Where Have Three Months Gone
With humble apologies for disappearing from our site, I'd like to try and jump back into blogging weekly.
I've been spending a lot of time lately thinking about justice, mercy and forgiveness. My starting place is always gratitude that God is in charge of judging our actions and intent, not me...because I trust God is way more merciful than human little me would be.
The story of the Good Samaritan we hear this week combined with today's gospel of the naming of the disciples (and their instructions to go to 'the lost sheep of Israel') highlights for me the immensity of God's mercy.
Who were those lost sheep of Israel?
Did the priest and the levite repent over their failure to help the poor man beaten on the side of the road?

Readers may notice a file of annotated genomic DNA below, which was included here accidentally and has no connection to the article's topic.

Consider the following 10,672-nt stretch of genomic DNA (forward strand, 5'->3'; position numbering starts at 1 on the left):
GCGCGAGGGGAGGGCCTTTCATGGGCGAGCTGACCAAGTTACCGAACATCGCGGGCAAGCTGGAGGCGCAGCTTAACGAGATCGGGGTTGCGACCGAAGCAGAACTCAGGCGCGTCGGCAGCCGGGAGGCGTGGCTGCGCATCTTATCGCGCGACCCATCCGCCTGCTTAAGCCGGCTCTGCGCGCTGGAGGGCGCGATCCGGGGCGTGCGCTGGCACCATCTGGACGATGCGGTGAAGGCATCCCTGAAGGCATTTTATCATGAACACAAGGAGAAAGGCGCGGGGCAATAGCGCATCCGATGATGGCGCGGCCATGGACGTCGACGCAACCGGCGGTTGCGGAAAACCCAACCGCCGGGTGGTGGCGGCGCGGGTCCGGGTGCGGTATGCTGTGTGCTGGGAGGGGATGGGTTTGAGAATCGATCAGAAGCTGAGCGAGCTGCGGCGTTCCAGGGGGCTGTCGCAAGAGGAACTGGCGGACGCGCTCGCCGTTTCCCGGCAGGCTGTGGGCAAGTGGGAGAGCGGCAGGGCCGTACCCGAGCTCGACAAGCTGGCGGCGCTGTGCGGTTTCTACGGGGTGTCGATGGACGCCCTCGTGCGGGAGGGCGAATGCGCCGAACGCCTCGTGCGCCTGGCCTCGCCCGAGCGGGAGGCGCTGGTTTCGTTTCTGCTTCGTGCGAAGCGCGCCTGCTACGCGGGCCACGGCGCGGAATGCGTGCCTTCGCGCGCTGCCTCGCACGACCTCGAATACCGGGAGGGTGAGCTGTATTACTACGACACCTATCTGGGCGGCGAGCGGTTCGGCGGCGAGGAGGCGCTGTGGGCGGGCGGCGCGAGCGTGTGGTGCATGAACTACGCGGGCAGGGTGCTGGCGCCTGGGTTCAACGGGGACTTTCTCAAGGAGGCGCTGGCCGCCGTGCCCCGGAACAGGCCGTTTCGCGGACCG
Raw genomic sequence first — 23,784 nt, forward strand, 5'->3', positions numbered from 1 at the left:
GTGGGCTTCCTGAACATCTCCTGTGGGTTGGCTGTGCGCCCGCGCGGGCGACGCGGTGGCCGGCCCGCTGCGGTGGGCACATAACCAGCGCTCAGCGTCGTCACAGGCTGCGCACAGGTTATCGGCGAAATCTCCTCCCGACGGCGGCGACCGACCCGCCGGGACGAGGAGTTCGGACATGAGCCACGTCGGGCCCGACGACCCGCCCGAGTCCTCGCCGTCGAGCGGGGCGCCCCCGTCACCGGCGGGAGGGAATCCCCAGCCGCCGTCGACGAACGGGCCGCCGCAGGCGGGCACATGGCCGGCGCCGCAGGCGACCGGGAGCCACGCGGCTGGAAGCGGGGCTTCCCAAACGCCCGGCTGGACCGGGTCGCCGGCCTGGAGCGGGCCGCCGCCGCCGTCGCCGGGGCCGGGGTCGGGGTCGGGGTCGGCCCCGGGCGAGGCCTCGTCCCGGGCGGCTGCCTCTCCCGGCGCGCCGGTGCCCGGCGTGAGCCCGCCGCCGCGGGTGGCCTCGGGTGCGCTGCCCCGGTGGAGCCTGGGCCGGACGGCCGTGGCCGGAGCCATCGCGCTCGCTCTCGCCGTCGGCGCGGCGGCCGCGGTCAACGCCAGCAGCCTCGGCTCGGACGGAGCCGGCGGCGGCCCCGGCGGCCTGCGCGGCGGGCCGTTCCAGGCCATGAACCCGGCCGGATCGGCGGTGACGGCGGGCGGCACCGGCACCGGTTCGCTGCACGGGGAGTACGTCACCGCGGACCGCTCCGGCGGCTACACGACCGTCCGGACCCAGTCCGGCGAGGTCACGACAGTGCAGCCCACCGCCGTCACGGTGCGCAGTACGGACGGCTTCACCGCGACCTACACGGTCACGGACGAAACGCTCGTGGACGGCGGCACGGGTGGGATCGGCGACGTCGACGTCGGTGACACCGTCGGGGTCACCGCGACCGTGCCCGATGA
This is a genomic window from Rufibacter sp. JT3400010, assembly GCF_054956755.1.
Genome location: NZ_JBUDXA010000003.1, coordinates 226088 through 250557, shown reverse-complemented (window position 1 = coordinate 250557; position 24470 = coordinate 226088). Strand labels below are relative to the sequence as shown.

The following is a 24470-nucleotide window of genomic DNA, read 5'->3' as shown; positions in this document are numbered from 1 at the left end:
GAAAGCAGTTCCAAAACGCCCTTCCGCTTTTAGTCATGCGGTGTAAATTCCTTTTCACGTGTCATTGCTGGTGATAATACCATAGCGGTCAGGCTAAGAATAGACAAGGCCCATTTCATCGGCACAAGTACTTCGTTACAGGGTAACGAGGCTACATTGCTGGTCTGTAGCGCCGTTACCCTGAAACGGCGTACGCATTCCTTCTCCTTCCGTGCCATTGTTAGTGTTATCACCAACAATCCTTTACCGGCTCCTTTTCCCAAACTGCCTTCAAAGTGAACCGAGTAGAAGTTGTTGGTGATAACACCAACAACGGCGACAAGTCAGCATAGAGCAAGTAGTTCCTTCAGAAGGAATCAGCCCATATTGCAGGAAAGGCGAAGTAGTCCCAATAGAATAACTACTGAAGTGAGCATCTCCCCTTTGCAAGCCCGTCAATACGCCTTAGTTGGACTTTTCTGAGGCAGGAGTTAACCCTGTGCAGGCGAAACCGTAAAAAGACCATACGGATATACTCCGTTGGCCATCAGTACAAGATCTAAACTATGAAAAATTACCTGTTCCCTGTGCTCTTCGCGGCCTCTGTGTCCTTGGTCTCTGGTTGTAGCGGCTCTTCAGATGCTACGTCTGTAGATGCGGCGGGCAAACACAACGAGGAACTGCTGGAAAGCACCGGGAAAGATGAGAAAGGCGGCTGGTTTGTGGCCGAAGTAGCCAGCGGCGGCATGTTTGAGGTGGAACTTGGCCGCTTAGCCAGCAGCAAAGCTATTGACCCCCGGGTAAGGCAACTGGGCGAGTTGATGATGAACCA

Do I repent when I fail to do good for another? When I 'cross the road' to avoid someone in need what does God think of me then?
When I close my eyes or my heart to the plight of another, or when I can't listen to the news anymore-isn't that the same as crossing over to the other side?
The story of the Good Samaritan tells us quite clearly, as Jesus' followers we are called to see the pain of the stranger on the road with us, and we are called to figure out how to help alleviate that pain. We are supposed to do this as individuals, and as a society as well. There's no waffling on this point.
Justice means that there are consequences for our actions. That causes me to pause and reflect seriously on what I'm doing in the here and now...how am I helping or hurting those around me?
Mercy means that when I fall short in my actions, when I neglect to do what I should for my sister or brother, God may take pity on me and not treat me in a like manner.
Forgiveness...ahhh, forgiveness. St Vincent de Paul is quoted as saying "It is only for your love, your love alone that the poor will forgive you the bread you give them." One day we will all have to answer for the times we crossed the road won't we? I pray it's not to late to open my eyes and see what's going on in front of me. I pray I have the courage to act as kindly as that Good Samaritan.